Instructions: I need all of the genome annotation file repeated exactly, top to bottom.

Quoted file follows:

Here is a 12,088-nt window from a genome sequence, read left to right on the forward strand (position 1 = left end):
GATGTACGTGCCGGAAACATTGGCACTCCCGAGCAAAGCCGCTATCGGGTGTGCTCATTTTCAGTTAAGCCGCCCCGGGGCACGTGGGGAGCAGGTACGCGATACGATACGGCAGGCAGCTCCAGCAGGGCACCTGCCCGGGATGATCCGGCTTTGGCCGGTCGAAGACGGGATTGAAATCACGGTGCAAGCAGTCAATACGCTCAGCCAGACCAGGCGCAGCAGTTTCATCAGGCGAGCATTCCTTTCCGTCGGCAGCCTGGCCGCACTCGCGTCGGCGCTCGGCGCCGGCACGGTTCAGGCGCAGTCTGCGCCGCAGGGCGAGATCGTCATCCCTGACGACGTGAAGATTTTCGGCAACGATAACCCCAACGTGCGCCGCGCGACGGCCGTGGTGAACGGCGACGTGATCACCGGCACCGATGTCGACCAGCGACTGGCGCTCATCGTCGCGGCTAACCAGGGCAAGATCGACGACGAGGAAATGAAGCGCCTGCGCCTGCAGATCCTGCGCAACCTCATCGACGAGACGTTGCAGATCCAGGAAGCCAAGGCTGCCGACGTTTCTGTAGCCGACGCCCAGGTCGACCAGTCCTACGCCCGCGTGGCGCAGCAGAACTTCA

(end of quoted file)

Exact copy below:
Here is a 12,088-nt window from a genome sequence, read left to right on the forward strand (position 1 = left end):
GATGTACGTGCCGGAAACATTGGCACTCCCGAGCAAAGCCGCTATCGGGTGTGCTCATTTTCAGTTAAGCCGCCCCGGGGCACGTGGGGAGCAGGTACGCGATACGATACGGCAGGCAGCTCCAGCAGGGCACCTGCCCGGGATGATCCGGCTTTGGCCGGTCGAAGACGGGATTGAAATCACGGTGCAAGCAGTCAATACGCTCAGCCAGACCAGGCGCAGCAGTTTCATCAGGCGAGCATTCCTTTCCGTCGGCAGCCTGGCCGCACTCGCGTCGGCGCTCGGCGCCGGCACGGTTCAGGCGCAGTCTGCGCCGCAGGGCGAGATCGTCATCCCTGACGACGTGAAGATTTTCGGCAACGATAACCCCAACGTGCGCCGCGCGACGGCCGTGGTGAACGGCGACGTGATCACCGGCACCGATGTCGACCAGCGACTGGCGCTCATCGTCGCGGCTAACCAGGGCAAGATCGACGACGAGGAAATGAAGCGCCTGCGCCTGCAGATCCTGCGCAACCTCATCGACGAGACGTTGCAGATCCAGGAAGCCAAGGCTGCCGACGTTTCTGTAGCCGACGCCCAGGTCGACCAGTCCTACGCCCGCGTGGCGCAGCAGAACTTCA